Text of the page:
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How to Calculate Your Height From Feet to Meters

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If someone asks you to give your height, if you live in the United States, you most likely prepare yourself to give two separate but related numbers, such as 5 and 10, without even thinking about it. If you live outside the U.S., the odds are that you'll return precisely the same information by giving a single number, like 1.78 or 178.

This difference reflects the different ways height and other things are measured around the world. A combination of feet and inches has been the standard in the U.S. forever, whereas in Europe and elsewhere, the meter and its derivatives are the default units of height. It's fairly easy to work between these units, even if you have to do it in your head in a pinch.

Origins of British (Imperial) Length Units

A foot was originally selected as a standard unit of measure because the length of a man's foot seemed as convenient as anything. The inch, at first equated to the width of a man's thumb but later changed to the width of three adjoining pieces of barleycorn. The fact that a foot contains 12 inches makes converting between these inconvenient.

Other imperial measurement units for length, such as hands, rods, fathoms and furlongs, have fallen almost entirely out of use except in limited contexts.

Origins of the Meter

The metric system, today also called the SI system or international system of units, was implemented across Europe in the late 1700s. The meter and the gram (or kilogram) were picked to be the fundamental units of length and mass, with the gram arising from the meter and being the mass of (0.01 m × 0.01 m × 0.01 m)3 = 1 cm3 of water at its maximum density.

The meter was defined at the outset as 1/10,000,000th the distance between the equator and the North Pole. Although modern land surveying equipment has resulted in a slight modification of the original definition, the length of a meter remains unchanged and is equal to 3.2808 feet or 37.37 inches.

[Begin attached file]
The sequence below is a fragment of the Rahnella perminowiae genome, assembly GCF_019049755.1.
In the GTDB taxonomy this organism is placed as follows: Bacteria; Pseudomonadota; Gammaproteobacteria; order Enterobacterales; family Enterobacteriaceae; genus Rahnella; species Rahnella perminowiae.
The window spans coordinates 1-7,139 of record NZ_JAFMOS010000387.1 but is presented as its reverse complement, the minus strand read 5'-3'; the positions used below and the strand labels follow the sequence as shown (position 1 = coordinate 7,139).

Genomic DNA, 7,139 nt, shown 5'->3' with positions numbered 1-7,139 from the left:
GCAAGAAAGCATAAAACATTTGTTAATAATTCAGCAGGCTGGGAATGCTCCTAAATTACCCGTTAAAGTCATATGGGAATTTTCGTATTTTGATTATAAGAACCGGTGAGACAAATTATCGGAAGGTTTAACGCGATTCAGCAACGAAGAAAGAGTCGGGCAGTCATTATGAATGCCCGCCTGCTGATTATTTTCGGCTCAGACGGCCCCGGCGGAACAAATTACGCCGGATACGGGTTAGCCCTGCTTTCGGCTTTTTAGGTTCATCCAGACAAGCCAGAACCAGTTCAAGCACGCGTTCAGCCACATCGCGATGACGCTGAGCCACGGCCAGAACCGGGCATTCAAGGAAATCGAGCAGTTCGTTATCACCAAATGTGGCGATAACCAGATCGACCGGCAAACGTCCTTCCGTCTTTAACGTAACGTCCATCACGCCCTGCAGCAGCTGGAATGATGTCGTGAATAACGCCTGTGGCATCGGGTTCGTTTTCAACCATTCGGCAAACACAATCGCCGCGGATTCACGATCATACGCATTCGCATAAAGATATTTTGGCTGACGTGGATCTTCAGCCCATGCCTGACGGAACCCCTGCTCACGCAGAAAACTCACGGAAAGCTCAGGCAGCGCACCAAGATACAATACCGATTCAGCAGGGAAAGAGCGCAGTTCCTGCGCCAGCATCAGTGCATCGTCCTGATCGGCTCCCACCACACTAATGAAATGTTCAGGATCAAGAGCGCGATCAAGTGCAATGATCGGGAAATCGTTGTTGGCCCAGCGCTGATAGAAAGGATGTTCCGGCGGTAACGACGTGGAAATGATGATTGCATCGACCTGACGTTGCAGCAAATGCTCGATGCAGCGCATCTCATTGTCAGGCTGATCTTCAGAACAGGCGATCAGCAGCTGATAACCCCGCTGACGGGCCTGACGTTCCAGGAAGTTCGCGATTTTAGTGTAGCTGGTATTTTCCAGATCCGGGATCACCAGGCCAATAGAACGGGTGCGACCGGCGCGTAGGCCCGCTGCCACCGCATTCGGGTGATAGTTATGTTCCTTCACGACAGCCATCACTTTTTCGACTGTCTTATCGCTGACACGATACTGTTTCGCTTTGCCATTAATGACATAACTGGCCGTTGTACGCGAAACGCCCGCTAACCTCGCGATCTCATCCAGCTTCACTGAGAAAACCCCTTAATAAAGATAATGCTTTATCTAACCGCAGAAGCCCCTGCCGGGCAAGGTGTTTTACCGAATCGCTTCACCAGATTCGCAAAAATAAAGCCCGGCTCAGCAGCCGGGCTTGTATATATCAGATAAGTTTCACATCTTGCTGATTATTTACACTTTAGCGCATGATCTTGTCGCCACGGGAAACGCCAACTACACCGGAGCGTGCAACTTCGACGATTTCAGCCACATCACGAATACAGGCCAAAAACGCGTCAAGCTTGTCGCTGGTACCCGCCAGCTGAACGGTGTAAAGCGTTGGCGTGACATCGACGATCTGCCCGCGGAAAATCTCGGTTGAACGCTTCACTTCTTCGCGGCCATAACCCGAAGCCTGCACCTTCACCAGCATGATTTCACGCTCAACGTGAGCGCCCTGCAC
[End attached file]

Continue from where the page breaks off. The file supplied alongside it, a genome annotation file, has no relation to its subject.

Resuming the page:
Height in Feet Example

You can immediately see the advantages of a system that uses powers of 10 instead of seemingly random equivalents such as "3 feet per yard" and "12 inches per foot." Thus means you have to be careful when reading and converting. 5.3 feet in meters is (5.3)/(3.28) = 1.615 m, but 5 ft 3 in, which is actually 5.25 feet, is 1.600 m.

Since height is normally given in both feet and inches when these units are in play rather than using a decimal, the easiest way to convert height from feet to meters is to convert height entirely to inches and then divide by 39.37 to get meters. For example, 5 ft 10 in is 70", and 70/39.37 = 1.778 m.

Height in Meters Example

If you know your height in meters, you can give your height in any other metric length unit just by moving the decimal point in your answer. For example, because there are 100 centimeters (cm) in a meter, a height of 1.743 m is the same as. 174.3 cm. You can see that centimeters are more convenient to objects roughly as long as humans as meters are.

If you are in a hurry and need to convert a height from between feet to meters or from meters to feet, you can start with the knowledge that an inch is about 2.5 centimeters and that 10 cm is about the same 4 in. (The true conversion is 2.54 cm = 1 in.) This tells you that, for example, 44 inches, because it holds 11 units of 4 inches, must be about 11 times 10 cm = 110 cm.

Height Measurement Chart and Meters to Feet Height Conversion Tool

See the Resources for an example of a height growth chart for children that allows you to see where your son or daughter stands in percentile terms for his or her age, as well as a handy foot to meters and meters to feet online tool.

References

Resources

About the Author

Kevin Beck holds a bachelor's degree in physics with minors in math and chemistry from the University of Vermont. Formerly with ScienceBlogs.com and the editor of "Run Strong," he has written for Runner's World, Men's Fitness, Competitor, and a variety of other publications. More about Kevin and links to his professional work can be found at www.kemibe.com.